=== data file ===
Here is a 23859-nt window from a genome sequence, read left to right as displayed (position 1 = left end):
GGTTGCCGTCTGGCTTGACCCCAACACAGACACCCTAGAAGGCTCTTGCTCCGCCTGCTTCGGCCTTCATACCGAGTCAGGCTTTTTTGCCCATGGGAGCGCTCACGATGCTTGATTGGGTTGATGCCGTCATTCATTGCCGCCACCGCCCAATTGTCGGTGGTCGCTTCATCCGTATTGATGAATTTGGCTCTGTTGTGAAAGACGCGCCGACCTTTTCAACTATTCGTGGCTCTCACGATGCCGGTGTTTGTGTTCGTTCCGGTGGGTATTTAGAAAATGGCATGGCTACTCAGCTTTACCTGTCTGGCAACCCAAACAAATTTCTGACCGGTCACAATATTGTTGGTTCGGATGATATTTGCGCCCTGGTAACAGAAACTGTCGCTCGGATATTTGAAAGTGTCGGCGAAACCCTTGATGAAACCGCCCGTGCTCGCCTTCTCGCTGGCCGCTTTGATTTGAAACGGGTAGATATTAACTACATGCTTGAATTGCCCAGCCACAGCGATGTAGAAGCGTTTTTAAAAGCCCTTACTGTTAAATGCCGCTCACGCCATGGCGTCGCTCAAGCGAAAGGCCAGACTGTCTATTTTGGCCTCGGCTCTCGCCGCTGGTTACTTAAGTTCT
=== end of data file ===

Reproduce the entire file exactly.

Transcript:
Here is a 23859-nt window from a genome sequence, read left to right as displayed (position 1 = left end):
GGTTGCCGTCTGGCTTGACCCCAACACAGACACCCTAGAAGGCTCTTGCTCCGCCTGCTTCGGCCTTCATACCGAGTCAGGCTTTTTTGCCCATGGGAGCGCTCACGATGCTTGATTGGGTTGATGCCGTCATTCATTGCCGCCACCGCCCAATTGTCGGTGGTCGCTTCATCCGTATTGATGAATTTGGCTCTGTTGTGAAAGACGCGCCGACCTTTTCAACTATTCGTGGCTCTCACGATGCCGGTGTTTGTGTTCGTTCCGGTGGGTATTTAGAAAATGGCATGGCTACTCAGCTTTACCTGTCTGGCAACCCAAACAAATTTCTGACCGGTCACAATATTGTTGGTTCGGATGATATTTGCGCCCTGGTAACAGAAACTGTCGCTCGGATATTTGAAAGTGTCGGCGAAACCCTTGATGAAACCGCCCGTGCTCGCCTTCTCGCTGGCCGCTTTGATTTGAAACGGGTAGATATTAACTACATGCTTGAATTGCCCAGCCACAGCGATGTAGAAGCGTTTTTAAAAGCCCTTACTGTTAAATGCCGCTCACGCCATGGCGTCGCTCAAGCGAAAGGCCAGACTGTCTATTTTGGCCTCGGCTCTCGCCGCTGGTTACTTAAGTTCT